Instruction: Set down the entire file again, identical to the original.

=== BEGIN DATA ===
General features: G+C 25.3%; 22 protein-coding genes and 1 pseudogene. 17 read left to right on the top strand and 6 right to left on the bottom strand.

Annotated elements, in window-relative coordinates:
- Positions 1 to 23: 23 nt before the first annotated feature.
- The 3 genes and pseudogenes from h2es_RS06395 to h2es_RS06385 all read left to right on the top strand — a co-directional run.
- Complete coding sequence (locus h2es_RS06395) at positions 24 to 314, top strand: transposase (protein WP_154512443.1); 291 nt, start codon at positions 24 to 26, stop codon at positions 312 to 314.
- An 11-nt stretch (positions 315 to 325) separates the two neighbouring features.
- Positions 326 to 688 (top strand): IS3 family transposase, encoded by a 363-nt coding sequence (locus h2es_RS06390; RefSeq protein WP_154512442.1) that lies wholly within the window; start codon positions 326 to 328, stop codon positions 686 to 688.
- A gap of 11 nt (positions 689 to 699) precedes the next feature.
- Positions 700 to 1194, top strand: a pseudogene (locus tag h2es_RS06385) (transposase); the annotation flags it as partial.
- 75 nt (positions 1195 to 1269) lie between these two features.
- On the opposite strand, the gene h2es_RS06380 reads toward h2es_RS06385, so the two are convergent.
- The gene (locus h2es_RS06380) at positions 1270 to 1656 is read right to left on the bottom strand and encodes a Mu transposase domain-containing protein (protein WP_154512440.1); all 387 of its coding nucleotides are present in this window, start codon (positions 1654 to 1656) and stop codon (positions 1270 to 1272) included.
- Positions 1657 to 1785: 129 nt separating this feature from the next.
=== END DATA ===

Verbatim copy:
General features: G+C 25.3%; 22 protein-coding genes and 1 pseudogene. 17 read left to right on the top strand and 6 right to left on the bottom strand.

Annotated elements, in window-relative coordinates:
- Positions 1 to 23: 23 nt before the first annotated feature.
- The 3 genes and pseudogenes from h2es_RS06395 to h2es_RS06385 all read left to right on the top strand — a co-directional run.
- Complete coding sequence (locus h2es_RS06395) at positions 24 to 314, top strand: transposase (protein WP_154512443.1); 291 nt, start codon at positions 24 to 26, stop codon at positions 312 to 314.
- An 11-nt stretch (positions 315 to 325) separates the two neighbouring features.
- Positions 326 to 688 (top strand): IS3 family transposase, encoded by a 363-nt coding sequence (locus h2es_RS06390; RefSeq protein WP_154512442.1) that lies wholly within the window; start codon positions 326 to 328, stop codon positions 686 to 688.
- A gap of 11 nt (positions 689 to 699) precedes the next feature.
- Positions 700 to 1194, top strand: a pseudogene (locus tag h2es_RS06385) (transposase); the annotation flags it as partial.
- 75 nt (positions 1195 to 1269) lie between these two features.
- On the opposite strand, the gene h2es_RS06380 reads toward h2es_RS06385, so the two are convergent.
- The gene (locus h2es_RS06380) at positions 1270 to 1656 is read right to left on the bottom strand and encodes a Mu transposase domain-containing protein (protein WP_154512440.1); all 387 of its coding nucleotides are present in this window, start codon (positions 1654 to 1656) and stop codon (positions 1270 to 1272) included.
- Positions 1657 to 1785: 129 nt separating this feature from the next.